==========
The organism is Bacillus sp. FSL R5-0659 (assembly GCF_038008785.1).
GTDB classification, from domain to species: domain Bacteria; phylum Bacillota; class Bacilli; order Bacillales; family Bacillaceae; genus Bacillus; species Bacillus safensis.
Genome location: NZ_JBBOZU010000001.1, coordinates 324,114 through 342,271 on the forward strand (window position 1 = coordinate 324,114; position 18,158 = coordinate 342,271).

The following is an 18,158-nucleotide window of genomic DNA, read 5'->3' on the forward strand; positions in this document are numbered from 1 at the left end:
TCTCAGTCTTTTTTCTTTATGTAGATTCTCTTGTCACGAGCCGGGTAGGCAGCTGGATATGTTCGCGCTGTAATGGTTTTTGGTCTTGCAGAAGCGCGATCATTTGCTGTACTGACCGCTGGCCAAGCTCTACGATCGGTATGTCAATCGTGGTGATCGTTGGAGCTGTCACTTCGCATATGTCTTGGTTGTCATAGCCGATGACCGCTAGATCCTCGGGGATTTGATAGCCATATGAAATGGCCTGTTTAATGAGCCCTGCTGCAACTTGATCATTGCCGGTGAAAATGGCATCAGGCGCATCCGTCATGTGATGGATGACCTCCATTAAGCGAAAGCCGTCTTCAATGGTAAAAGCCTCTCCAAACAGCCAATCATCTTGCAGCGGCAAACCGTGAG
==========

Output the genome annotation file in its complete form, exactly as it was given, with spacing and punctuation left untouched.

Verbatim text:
The organism is Bacillus sp. FSL R5-0659 (assembly GCF_038008785.1).
GTDB classification, from domain to species: domain Bacteria; phylum Bacillota; class Bacilli; order Bacillales; family Bacillaceae; genus Bacillus; species Bacillus safensis.
Genome location: NZ_JBBOZU010000001.1, coordinates 324,114 through 342,271 on the forward strand (window position 1 = coordinate 324,114; position 18,158 = coordinate 342,271).

The following is an 18,158-nucleotide window of genomic DNA, read 5'->3' on the forward strand; positions in this document are numbered from 1 at the left end:
TCTCAGTCTTTTTTCTTTATGTAGATTCTCTTGTCACGAGCCGGGTAGGCAGCTGGATATGTTCGCGCTGTAATGGTTTTTGGTCTTGCAGAAGCGCGATCATTTGCTGTACTGACCGCTGGCCAAGCTCTACGATCGGTATGTCAATCGTGGTGATCGTTGGAGCTGTCACTTCGCATATGTCTTGGTTGTCATAGCCGATGACCGCTAGATCCTCGGGGATTTGATAGCCATATGAAATGGCCTGTTTAATGAGCCCTGCTGCAACTTGATCATTGCCGGTGAAAATGGCATCAGGCGCATCCGTCATGTGATGGATGACCTCCATTAAGCGAAAGCCGTCTTCAATGGTAAAAGCCTCTCCAAACAGCCAATCATCTTGCAGCGGCAAACCGTGAG